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by Young Kee Ju

Bush Bluster Led to Korea Nuke Threat

(PNS) -- My father-in-law some days ago talked to me about the Korean War, when he, as a child, got candies from the North Korean Army, which invaded his hometown. "They were like uncles," he said. Soldiers from the U.S. Army, on the other hand, in his memory searched for and raped Korean women in his village. Coincidently, a columnist in my newsroom also told me recently about his recollections of the war. He, too, said the North's army was ethically well-trained and was consistently nice to the villagers, and that women in his town were forced to hide from U.S. and South Korean forces.

I tell these stories not to propose any pro-North theory, but to show how "information and facts" are selectively used by the media when it addresses the North Korean issue. The information found in my father-in-law's and co-worker's stories never appears in mainstream media in South Korea or elsewhere.

In fact, a lack of information characterizes articles on North Korea. Journalists' accessibility to Pyongyang is extremely limited. Until recently, we were even not sure whether a nuclear device had been tested. Yet despite this lack of information, media worldwide are full of lengthy reports on the nuclear test. Why? It seems that the world has returned to the Cold War, when ideological labeling of the opponent guided news production.

Especially in South Korea, lack of information does not bother Korean journalists, who readily produce stories with an ideological adversary in mind. "North Nuke May Aim at China," "The Test May Have Failed," "The Regime May Collapse with Additional Test" -- these headlines on October 15 in Dong-A-Ilbo, the third-largest national daily, are representative of South Korean coverage of the North's nuclear test.

What's being left out? Primarily, the voice of the actors, Kim Jong-Il and lower level leaders. The isolation of the regime itself should be the main reason, of course. But editorial omission of these voices has also happened frequently during the nuke-test coverage. For example, the story of the Russian foreign minister who conveyed the comments of North Korea's vice foreign minister on his country's wish to return to six-party talks was posted by Yonhap, the major news agency in South Korea at 2:23PM on October 15. Most national dailies, however, didn't pick up the news. Likewise, the speech by the North Korean ambassador in the United Nations mentioning "North Korea's final goal" of a non-nuclear Korean peninsula policy was given small space at the end of an article that emphasized the ambassador's claim that any sanction may be regarded as a war action.

Mainstream media coverage on North Korea also fails to put facts in context. It is not hard to imagine the insecurity that must be felt in North Korean society, the only communist system in the continent after the collapse of the Soviet Union. Various statistics show the hard situation that North Korea is facing. North Korea's economy is 1/30 the size of South Korea's. Also, a report by the International Institute for Strategic Studies in Britain shows that South Korea spent $12.6 billion dollars in military expansion while North Korea spent only $4.7 billion dollars in 1992. The gap must be wider today.

The question of why North Korea did the test, of course, was a main topic in media worldwide. But even here, contextual information is rarely considered. Most stories in South Korea and the United States seem to be based on the concern about the disruption of NPT (Non-Proliferation Treaty) system, which leads to a focus on sanctions. No story conveys the context wherein North Korea is in a defensive, rather than aggressive, situation. Yet it is not hard to imagine that an isolated society with poor economy and military capacity would be concerned for its safety, especially after watching Iraq bombarded after its invasion of Kuwait in 1990 and the overthrow of the Hussein regime by the United States in 2003.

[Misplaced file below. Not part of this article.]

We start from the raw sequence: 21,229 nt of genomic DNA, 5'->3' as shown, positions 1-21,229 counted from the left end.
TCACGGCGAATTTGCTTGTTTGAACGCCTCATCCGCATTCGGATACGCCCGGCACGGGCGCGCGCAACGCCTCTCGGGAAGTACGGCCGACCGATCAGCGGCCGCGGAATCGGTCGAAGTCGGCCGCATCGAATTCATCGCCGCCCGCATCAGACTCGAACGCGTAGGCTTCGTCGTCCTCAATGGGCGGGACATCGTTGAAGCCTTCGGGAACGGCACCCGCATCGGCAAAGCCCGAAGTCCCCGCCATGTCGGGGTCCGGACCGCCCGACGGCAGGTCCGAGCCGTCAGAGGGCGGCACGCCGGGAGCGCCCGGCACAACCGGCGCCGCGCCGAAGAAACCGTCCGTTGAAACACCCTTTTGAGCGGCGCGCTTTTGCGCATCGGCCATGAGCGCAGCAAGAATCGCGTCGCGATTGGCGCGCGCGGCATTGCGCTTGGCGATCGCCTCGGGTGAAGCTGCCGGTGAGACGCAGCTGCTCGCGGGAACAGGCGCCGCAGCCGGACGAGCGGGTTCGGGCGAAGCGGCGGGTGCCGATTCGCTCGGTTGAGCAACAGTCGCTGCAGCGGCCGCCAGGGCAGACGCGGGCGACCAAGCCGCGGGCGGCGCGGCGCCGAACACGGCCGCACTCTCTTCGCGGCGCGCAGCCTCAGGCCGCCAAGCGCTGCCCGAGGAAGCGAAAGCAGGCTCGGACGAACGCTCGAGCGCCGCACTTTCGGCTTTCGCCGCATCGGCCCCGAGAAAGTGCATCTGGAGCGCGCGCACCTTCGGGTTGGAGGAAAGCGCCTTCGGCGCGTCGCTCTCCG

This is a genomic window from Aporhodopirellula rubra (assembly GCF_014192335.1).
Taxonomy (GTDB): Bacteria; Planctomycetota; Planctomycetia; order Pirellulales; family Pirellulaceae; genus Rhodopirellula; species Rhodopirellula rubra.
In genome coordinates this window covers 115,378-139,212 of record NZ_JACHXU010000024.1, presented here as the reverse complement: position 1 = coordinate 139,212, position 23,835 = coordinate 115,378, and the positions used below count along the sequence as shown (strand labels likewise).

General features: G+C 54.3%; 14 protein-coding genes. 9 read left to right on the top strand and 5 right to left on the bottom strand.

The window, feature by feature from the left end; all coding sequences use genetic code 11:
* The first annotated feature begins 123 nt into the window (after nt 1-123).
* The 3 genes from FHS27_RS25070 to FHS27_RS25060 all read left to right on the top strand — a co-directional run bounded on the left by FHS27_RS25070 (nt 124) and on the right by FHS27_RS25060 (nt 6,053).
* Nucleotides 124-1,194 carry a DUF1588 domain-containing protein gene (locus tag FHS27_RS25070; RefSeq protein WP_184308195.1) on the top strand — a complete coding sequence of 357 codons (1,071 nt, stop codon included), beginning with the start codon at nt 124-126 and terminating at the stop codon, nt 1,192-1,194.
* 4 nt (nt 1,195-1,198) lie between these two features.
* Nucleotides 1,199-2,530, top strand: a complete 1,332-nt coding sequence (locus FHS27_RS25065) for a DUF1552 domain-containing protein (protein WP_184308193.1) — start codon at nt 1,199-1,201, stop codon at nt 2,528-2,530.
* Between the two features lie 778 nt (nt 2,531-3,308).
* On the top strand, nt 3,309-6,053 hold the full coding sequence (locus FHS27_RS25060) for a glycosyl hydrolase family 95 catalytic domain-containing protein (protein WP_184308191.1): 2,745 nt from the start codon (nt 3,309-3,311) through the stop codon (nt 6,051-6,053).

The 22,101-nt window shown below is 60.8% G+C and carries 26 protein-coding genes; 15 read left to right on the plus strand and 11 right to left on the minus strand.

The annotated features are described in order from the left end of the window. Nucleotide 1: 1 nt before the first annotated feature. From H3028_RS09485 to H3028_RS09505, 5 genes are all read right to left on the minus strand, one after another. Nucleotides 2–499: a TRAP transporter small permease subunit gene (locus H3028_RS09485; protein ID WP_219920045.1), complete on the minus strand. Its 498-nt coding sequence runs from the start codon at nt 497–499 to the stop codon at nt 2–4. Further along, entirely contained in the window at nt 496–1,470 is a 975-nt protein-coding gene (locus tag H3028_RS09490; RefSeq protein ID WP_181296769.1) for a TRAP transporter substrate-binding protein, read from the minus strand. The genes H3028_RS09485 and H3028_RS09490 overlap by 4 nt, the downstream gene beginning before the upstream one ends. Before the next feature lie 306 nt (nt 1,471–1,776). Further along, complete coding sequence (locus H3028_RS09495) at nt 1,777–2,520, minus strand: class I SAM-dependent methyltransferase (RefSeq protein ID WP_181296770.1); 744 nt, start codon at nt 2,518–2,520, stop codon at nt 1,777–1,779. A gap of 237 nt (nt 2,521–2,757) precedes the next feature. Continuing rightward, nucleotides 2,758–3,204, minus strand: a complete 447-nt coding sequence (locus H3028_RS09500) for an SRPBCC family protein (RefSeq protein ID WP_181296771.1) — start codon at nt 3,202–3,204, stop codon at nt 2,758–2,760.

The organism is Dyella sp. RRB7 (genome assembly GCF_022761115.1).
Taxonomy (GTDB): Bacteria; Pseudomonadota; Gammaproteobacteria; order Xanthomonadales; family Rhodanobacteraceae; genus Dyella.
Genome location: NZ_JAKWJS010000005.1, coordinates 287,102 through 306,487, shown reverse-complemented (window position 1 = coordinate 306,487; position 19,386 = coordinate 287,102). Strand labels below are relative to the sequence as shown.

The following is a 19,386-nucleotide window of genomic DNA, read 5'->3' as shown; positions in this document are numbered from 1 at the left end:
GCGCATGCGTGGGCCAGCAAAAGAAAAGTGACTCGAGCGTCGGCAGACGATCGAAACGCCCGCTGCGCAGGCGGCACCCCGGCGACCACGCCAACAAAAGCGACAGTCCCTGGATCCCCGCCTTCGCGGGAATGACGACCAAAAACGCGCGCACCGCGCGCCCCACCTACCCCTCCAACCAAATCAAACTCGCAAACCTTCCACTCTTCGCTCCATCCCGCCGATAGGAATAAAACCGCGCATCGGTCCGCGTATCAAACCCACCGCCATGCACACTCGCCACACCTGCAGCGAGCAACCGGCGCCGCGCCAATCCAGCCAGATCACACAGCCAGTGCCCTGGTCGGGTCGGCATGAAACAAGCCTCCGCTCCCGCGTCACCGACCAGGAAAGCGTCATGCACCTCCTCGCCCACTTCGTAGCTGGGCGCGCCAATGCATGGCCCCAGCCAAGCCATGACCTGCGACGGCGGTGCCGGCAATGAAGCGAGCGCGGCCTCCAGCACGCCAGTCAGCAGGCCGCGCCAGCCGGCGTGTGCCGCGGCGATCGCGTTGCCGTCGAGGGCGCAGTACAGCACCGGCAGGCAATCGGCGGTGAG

Political scientists such as Murray Edelman have described the ways in which symbols rather than detailed facts guide the public's political decision making. "Republican," "Democrat," "Communist," etc., contain symbolic meaning to the public. The concept of Symbolic Politics provides a way to understand current media coverage of North Korea's nuclear test as well as political leaders' responses to the event.

So how can journalists better cover the North Korean nuclear issue? I think we may need a new perspective that fits the "real" post-Cold War era.

A new label or identification for North Korea may be necessary. Although North Koreans have maintained their communist system for about 50 years, they are part of a Korean nation that has never invaded other nations in its 5,000-year history. Moreover, it is highly unlikely that North Korea, without a big ally such as the former Soviet Union, would attack South Korea or Japan.

North Korea is a desperate survivor with a poor economy that can't keep up with its military demands. This implies that North Korea is no longer an aggressive intimidator that can distribute and expand its communist regime in the Far East. This is a departure from the perspective provided by the Cold War paradigm.

If we drop the ideological labels for North Korea, we journalists will have more angles to cover North Korean issues, including nuclear ones. New, richer story lines and frames would let North Korea's inner perspectives be seen by the world, something that could open up new channels for real communication.

Young Kee Ju is the editor of the Korea Daily, a Korean-language newspaper in San Francisco

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Albion Monitor   October 17, 2006   (

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